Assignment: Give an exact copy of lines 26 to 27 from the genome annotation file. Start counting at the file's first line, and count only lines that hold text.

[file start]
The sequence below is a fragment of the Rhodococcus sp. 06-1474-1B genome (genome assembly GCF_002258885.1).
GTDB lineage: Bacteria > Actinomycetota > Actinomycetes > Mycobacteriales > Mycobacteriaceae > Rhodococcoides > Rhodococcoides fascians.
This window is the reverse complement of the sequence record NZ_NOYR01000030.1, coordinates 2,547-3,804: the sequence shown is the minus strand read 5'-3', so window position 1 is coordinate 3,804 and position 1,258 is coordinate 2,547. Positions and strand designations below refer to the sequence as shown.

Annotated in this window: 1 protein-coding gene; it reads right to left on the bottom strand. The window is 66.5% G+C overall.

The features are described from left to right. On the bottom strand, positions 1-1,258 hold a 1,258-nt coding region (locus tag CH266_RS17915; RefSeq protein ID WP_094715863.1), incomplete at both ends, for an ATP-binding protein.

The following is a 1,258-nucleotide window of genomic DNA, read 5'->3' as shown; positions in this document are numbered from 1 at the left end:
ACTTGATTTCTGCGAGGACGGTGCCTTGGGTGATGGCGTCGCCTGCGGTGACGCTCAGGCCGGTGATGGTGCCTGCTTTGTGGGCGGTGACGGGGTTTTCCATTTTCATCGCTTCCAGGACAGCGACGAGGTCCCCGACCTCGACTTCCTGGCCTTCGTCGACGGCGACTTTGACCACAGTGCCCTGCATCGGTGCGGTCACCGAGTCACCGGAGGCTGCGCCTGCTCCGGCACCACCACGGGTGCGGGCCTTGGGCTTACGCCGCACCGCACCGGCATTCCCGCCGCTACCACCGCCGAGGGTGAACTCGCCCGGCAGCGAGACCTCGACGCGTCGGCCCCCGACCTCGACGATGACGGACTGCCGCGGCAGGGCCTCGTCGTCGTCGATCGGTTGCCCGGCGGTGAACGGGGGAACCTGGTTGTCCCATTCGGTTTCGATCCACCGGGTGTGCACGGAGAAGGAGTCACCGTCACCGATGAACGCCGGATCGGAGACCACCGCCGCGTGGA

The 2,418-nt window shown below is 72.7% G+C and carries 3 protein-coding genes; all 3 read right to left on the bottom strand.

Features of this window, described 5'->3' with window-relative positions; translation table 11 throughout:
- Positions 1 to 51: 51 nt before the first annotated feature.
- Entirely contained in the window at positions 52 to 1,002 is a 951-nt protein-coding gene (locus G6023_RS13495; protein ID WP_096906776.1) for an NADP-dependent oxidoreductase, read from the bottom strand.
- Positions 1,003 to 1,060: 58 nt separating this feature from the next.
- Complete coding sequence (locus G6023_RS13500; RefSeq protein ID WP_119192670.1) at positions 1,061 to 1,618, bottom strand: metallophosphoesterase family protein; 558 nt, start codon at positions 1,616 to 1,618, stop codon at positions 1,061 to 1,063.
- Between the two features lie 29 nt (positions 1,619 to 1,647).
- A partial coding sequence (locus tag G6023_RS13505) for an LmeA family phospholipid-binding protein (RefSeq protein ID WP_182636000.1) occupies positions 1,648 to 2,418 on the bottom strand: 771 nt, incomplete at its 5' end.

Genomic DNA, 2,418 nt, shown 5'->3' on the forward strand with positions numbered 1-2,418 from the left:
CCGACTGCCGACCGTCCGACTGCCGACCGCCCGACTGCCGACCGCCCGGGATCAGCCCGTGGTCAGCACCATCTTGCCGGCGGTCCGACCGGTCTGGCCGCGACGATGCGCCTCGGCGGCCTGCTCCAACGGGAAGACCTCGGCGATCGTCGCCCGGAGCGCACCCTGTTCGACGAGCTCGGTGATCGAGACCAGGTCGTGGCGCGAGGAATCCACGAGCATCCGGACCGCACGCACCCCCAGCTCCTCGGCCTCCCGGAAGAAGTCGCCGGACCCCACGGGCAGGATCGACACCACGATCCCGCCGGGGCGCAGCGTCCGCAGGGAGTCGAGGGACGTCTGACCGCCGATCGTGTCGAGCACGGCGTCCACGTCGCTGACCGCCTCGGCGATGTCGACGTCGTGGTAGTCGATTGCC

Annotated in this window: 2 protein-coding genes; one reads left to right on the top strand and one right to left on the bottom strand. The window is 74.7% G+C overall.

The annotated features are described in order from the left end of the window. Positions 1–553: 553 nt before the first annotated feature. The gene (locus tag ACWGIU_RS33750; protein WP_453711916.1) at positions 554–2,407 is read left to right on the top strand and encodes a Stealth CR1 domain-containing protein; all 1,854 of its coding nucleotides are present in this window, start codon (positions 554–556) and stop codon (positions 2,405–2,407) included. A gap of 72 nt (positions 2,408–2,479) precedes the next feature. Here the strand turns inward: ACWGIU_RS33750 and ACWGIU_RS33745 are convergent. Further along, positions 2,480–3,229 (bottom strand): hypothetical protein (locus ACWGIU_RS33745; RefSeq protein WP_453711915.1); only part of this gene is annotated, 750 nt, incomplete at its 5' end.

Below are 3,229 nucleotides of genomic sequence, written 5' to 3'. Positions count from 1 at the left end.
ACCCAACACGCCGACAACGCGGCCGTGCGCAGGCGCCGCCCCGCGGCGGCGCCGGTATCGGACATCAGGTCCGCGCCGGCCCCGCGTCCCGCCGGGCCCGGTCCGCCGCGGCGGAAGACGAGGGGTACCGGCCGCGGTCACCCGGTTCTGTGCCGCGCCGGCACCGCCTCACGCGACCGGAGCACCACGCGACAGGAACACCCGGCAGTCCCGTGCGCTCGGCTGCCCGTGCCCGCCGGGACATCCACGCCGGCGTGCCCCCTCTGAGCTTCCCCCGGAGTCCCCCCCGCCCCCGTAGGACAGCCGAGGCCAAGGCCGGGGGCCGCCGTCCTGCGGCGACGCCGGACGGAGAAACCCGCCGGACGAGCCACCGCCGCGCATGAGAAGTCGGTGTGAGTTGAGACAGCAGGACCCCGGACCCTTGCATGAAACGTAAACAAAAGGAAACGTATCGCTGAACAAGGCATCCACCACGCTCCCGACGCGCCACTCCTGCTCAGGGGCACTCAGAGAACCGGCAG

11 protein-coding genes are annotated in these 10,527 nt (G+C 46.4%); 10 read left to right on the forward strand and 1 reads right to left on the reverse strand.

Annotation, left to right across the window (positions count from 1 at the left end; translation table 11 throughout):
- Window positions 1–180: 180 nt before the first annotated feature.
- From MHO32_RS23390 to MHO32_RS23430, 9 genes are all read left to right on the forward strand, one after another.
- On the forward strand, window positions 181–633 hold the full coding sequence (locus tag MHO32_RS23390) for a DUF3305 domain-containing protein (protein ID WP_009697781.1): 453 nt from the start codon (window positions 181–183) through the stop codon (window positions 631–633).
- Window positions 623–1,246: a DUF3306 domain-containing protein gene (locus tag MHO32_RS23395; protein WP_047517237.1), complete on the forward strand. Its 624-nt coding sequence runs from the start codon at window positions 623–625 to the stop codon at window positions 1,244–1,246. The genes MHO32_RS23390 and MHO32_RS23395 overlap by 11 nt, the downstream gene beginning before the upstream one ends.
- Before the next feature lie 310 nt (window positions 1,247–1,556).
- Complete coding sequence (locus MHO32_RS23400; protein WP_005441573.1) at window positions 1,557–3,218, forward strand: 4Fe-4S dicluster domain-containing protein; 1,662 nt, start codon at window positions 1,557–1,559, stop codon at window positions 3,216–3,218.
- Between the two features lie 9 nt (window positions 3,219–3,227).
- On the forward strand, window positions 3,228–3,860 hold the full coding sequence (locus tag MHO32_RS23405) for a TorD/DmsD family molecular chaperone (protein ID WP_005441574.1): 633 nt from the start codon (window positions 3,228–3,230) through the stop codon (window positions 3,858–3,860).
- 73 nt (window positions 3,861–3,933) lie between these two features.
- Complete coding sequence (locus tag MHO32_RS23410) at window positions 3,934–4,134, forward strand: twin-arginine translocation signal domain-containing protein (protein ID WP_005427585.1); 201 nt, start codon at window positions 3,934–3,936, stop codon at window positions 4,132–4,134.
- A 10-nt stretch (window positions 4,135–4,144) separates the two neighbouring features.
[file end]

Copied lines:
- On the forward strand, window positions 181–633 hold the full coding sequence (locus tag MHO32_RS23390) for a DUF3305 domain-containing protein (protein ID WP_009697781.1): 453 nt from the start codon (window positions 181–183) through the stop codon (window positions 631–633).
- Window positions 623–1,246: a DUF3306 domain-containing protein gene (locus tag MHO32_RS23395; protein WP_047517237.1), complete on the forward strand. Its 624-nt coding sequence runs from the start codon at window positions 623–625 to the stop codon at window positions 1,244–1,246. The genes MHO32_RS23390 and MHO32_RS23395 overlap by 11 nt, the downstream gene beginning before the upstream one ends.